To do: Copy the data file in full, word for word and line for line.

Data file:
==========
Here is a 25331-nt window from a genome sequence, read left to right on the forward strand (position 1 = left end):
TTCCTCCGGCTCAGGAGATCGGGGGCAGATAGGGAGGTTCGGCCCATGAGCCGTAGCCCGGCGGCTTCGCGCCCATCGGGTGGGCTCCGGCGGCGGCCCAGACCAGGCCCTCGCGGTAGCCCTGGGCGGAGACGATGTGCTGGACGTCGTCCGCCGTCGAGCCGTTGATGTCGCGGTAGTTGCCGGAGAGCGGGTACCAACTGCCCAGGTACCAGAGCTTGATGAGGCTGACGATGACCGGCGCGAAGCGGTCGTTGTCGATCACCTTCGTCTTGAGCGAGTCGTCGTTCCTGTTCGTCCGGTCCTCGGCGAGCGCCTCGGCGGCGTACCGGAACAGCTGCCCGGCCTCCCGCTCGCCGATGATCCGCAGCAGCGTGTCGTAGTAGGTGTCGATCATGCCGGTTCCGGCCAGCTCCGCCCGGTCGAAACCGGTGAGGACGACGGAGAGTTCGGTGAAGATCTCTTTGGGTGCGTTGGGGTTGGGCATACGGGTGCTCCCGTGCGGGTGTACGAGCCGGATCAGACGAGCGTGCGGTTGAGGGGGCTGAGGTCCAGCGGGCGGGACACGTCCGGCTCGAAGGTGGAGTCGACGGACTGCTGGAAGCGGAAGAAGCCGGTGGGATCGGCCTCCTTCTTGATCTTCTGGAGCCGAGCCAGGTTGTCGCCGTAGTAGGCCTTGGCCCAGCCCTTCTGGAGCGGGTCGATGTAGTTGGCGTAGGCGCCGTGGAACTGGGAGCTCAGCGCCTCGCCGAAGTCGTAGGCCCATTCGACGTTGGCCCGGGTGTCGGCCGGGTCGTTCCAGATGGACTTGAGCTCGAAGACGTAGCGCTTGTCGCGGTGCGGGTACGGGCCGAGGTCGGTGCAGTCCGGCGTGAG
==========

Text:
Here is a 25331-nt window from a genome sequence, read left to right on the forward strand (position 1 = left end):
TTCCTCCGGCTCAGGAGATCGGGGGCAGATAGGGAGGTTCGGCCCATGAGCCGTAGCCCGGCGGCTTCGCGCCCATCGGGTGGGCTCCGGCGGCGGCCCAGACCAGGCCCTCGCGGTAGCCCTGGGCGGAGACGATGTGCTGGACGTCGTCCGCCGTCGAGCCGTTGATGTCGCGGTAGTTGCCGGAGAGCGGGTACCAACTGCCCAGGTACCAGAGCTTGATGAGGCTGACGATGACCGGCGCGAAGCGGTCGTTGTCGATCACCTTCGTCTTGAGCGAGTCGTCGTTCCTGTTCGTCCGGTCCTCGGCGAGCGCCTCGGCGGCGTACCGGAACAGCTGCCCGGCCTCCCGCTCGCCGATGATCCGCAGCAGCGTGTCGTAGTAGGTGTCGATCATGCCGGTTCCGGCCAGCTCCGCCCGGTCGAAACCGGTGAGGACGACGGAGAGTTCGGTGAAGATCTCTTTGGGTGCGTTGGGGTTGGGCATACGGGTGCTCCCGTGCGGGTGTACGAGCCGGATCAGACGAGCGTGCGGTTGAGGGGGCTGAGGTCCAGCGGGCGGGACACGTCCGGCTCGAAGGTGGAGTCGACGGACTGCTGGAAGCGGAAGAAGCCGGTGGGATCGGCCTCCTTCTTGATCTTCTGGAGCCGAGCCAGGTTGTCGCCGTAGTAGGCCTTGGCCCAGCCCTTCTGGAGCGGGTCGATGTAGTTGGCGTAGGCGCCGTGGAACTGGGAGCTCAGCGCCTCGCCGAAGTCGTAGGCCCATTCGACGTTGGCCCGGGTGTCGGCCGGGTCGTTCCAGATGGACTTGAGCTCGAAGACGTAGCGCTTGTCGCGGTGCGGGTACGGGCCGAGGTCGGTGCAGTCCGGCGTGAG